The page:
In reply to my comment on the process, you wrote

"Actually this is not technically correct
and then you quoted Article 2 Section 2 of the Constitution.

You ignored the process

I wrote on the process in which jim and jane mainstreet vote [the 2nd part of the process] to select the State electors to the Electoral College: from Link (Archives.gov) provided @ 24 and fully detailed below:

November 3, 2020 -- Election Day

During the general election your vote helps determine your State's electors. When you vote for a Presidential candidate, you aren't actually voting for President. You are telling your State which candidate you want your State to vote for at the meeting of the electors. The States use these general election results (also known as the popular vote) to appoint their electors. The winning candidate's State political party selects the individuals who will be the electors.[.]

Who selects the electors?

Choosing each State's electors is a two-part process. First, the political parties in each State choose slates of potential electors sometime before the general election. Second, during the general election, the voters in each State select their State's electors by casting their ballots.

The first part of the process is controlled by the political parties in each State and varies from State to State. Generally, the parties either nominate slates of potential electors at their State party conventions or they chose them by a vote of the party's central committee. This happens in each State for each party by whatever rules the State party and (sometimes) the national party have for the process. This first part of the process results in each Presidential candidate having their own unique slate of potential electors.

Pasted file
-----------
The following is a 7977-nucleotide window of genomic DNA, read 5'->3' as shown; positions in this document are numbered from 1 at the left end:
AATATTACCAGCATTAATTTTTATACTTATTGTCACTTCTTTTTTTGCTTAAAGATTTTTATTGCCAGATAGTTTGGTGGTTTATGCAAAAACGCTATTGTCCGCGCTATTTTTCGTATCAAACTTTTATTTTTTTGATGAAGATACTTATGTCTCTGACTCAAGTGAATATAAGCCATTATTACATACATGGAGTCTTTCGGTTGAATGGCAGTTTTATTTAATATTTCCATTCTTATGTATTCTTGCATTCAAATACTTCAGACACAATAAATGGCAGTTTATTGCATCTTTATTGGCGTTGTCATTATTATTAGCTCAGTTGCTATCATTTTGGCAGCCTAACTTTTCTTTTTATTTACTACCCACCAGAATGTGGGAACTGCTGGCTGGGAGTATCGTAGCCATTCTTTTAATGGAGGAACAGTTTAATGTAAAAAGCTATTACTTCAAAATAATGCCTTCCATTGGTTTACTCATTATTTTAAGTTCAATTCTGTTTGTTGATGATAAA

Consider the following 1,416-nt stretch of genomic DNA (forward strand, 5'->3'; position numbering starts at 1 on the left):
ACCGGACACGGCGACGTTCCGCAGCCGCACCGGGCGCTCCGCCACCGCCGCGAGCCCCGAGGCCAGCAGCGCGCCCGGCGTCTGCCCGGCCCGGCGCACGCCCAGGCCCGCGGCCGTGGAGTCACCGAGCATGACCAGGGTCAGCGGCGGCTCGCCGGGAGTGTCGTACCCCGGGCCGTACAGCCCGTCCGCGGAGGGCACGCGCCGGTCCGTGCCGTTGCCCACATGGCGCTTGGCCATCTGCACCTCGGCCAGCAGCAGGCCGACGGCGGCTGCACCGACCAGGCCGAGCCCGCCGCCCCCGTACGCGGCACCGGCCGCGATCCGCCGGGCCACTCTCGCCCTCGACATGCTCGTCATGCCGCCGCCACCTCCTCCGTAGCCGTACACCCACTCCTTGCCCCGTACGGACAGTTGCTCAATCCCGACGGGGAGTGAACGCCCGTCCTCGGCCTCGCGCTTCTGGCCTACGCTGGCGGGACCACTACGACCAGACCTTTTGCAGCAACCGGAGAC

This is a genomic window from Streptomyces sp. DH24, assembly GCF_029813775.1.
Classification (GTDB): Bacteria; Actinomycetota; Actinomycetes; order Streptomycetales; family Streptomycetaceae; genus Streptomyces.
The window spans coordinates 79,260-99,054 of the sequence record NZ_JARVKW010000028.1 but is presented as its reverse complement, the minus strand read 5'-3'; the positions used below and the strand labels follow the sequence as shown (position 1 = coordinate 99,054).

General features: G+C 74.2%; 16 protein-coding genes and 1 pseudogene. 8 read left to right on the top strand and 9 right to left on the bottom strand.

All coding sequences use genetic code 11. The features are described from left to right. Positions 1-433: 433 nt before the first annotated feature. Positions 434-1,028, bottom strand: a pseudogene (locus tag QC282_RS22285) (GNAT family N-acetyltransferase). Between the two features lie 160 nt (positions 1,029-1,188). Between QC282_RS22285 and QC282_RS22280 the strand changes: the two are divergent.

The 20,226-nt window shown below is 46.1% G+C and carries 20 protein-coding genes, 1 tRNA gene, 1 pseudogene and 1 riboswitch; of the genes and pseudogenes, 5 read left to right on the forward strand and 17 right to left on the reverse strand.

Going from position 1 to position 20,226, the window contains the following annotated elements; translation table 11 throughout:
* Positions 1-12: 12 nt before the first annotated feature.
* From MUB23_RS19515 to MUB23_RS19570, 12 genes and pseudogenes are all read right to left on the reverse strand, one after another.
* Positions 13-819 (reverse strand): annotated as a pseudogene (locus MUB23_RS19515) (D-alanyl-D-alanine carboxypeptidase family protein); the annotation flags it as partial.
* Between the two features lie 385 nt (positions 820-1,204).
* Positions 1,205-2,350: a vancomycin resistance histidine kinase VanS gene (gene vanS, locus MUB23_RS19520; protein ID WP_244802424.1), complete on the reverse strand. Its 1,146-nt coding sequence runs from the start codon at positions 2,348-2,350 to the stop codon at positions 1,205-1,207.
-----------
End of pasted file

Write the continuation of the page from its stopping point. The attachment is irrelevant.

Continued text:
Political parties often choose individuals for the slate to recognize their service and dedication to that political party. They may be State elected officials, State party leaders, or people in the State who have a personal or political affiliation with their party's Presidential candidate. (For specific information about how slates of potential electors are chosen, contact the political parties in each State.)

The second part of the process happens during the general election. When the voters in each State cast votes for the Presidential candidate of their choice they are voting to select their State's electors. The potential electors' names may or may not appear on the ballot below the name of the Presidential candidates, depending on election procedures and ballot formats in each State.

The winning Presidential candidate's slate of potential electors are appointed as the State's electors -- except in Nebraska and Maine, which have proportional distribution of the electors. In Nebraska and Maine, the State winner receives two electors and the winner of each congressional district (who may be the same as the overall winner or a different candidate) receives one elector. This system permits Nebraska and Maine to award electors to more than one candidate.[.]

(empasis added)


psychedelicatessen , Feb 21 2020 4:04 utc | 103
Rob @ 99 - I don't think evidence of this form has been archived anywhere on the Internet. I would be particularly interested in seeing how much of a favorite Clinton was in 2016. I doubt she would have been more than 2/3, and the result not as shocking an upset were Trump actually 1/1. In any event, if the favorite an hour before the books closed always won, who then would ever consider the price on an underdog as an overlay? I'm not addressing any prediction of a winner; I'm observing the changes in public opinion as expressed through those who are willing to take a money position along the way. There would be no other prominent reason for Sanders to reclaim over Bloomberg in less than a week, the Democratic candidate top spot in betting odds, than his strong showing Wednesday night.